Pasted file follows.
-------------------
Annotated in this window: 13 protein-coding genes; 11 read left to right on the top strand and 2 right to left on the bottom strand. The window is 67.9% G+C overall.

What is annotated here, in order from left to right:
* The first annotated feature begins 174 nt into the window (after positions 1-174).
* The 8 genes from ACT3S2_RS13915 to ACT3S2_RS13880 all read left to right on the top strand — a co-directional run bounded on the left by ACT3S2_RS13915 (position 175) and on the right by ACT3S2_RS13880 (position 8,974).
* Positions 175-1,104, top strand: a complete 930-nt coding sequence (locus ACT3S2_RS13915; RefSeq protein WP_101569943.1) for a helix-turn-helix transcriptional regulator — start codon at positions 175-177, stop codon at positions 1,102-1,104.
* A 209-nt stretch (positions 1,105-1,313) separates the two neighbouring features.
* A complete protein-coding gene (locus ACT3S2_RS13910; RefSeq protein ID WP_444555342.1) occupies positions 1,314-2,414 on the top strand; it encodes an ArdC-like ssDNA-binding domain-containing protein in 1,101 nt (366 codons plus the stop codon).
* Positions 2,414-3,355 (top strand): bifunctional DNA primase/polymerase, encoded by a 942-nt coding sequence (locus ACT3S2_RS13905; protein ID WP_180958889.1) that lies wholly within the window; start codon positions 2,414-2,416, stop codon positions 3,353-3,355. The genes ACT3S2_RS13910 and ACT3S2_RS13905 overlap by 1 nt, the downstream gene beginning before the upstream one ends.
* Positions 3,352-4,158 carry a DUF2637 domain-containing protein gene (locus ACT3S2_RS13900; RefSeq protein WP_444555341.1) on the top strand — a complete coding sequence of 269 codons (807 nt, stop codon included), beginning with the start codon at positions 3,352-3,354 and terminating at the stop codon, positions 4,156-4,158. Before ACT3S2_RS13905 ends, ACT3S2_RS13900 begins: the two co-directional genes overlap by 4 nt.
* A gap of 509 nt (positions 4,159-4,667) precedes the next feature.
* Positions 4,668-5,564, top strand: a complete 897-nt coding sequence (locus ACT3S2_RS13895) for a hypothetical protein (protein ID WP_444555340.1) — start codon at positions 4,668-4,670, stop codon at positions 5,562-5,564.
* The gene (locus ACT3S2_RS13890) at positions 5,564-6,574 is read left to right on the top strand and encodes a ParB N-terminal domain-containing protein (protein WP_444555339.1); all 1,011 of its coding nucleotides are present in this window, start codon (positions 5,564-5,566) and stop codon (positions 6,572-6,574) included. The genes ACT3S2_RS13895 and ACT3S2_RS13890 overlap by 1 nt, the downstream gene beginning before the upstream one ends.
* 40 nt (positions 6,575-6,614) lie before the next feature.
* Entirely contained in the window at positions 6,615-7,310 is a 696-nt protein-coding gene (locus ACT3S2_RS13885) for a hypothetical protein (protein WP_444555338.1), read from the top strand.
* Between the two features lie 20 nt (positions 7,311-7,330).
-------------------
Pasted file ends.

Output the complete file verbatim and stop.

Annotated in this window: 13 protein-coding genes; 11 read left to right on the top strand and 2 right to left on the bottom strand. The window is 67.9% G+C overall.

What is annotated here, in order from left to right:
* The first annotated feature begins 174 nt into the window (after positions 1-174).
* The 8 genes from ACT3S2_RS13915 to ACT3S2_RS13880 all read left to right on the top strand — a co-directional run bounded on the left by ACT3S2_RS13915 (position 175) and on the right by ACT3S2_RS13880 (position 8,974).
* Positions 175-1,104, top strand: a complete 930-nt coding sequence (locus ACT3S2_RS13915; RefSeq protein WP_101569943.1) for a helix-turn-helix transcriptional regulator — start codon at positions 175-177, stop codon at positions 1,102-1,104.
* A 209-nt stretch (positions 1,105-1,313) separates the two neighbouring features.
* A complete protein-coding gene (locus ACT3S2_RS13910; RefSeq protein ID WP_444555342.1) occupies positions 1,314-2,414 on the top strand; it encodes an ArdC-like ssDNA-binding domain-containing protein in 1,101 nt (366 codons plus the stop codon).
* Positions 2,414-3,355 (top strand): bifunctional DNA primase/polymerase, encoded by a 942-nt coding sequence (locus ACT3S2_RS13905; protein ID WP_180958889.1) that lies wholly within the window; start codon positions 2,414-2,416, stop codon positions 3,353-3,355. The genes ACT3S2_RS13910 and ACT3S2_RS13905 overlap by 1 nt, the downstream gene beginning before the upstream one ends.
* Positions 3,352-4,158 carry a DUF2637 domain-containing protein gene (locus ACT3S2_RS13900; RefSeq protein WP_444555341.1) on the top strand — a complete coding sequence of 269 codons (807 nt, stop codon included), beginning with the start codon at positions 3,352-3,354 and terminating at the stop codon, positions 4,156-4,158. Before ACT3S2_RS13905 ends, ACT3S2_RS13900 begins: the two co-directional genes overlap by 4 nt.
* A gap of 509 nt (positions 4,159-4,667) precedes the next feature.
* Positions 4,668-5,564, top strand: a complete 897-nt coding sequence (locus ACT3S2_RS13895) for a hypothetical protein (protein ID WP_444555340.1) — start codon at positions 4,668-4,670, stop codon at positions 5,562-5,564.
* The gene (locus ACT3S2_RS13890) at positions 5,564-6,574 is read left to right on the top strand and encodes a ParB N-terminal domain-containing protein (protein WP_444555339.1); all 1,011 of its coding nucleotides are present in this window, start codon (positions 5,564-5,566) and stop codon (positions 6,572-6,574) included. The genes ACT3S2_RS13895 and ACT3S2_RS13890 overlap by 1 nt, the downstream gene beginning before the upstream one ends.
* 40 nt (positions 6,575-6,614) lie before the next feature.
* Entirely contained in the window at positions 6,615-7,310 is a 696-nt protein-coding gene (locus ACT3S2_RS13885) for a hypothetical protein (protein WP_444555338.1), read from the top strand.
* Between the two features lie 20 nt (positions 7,311-7,330).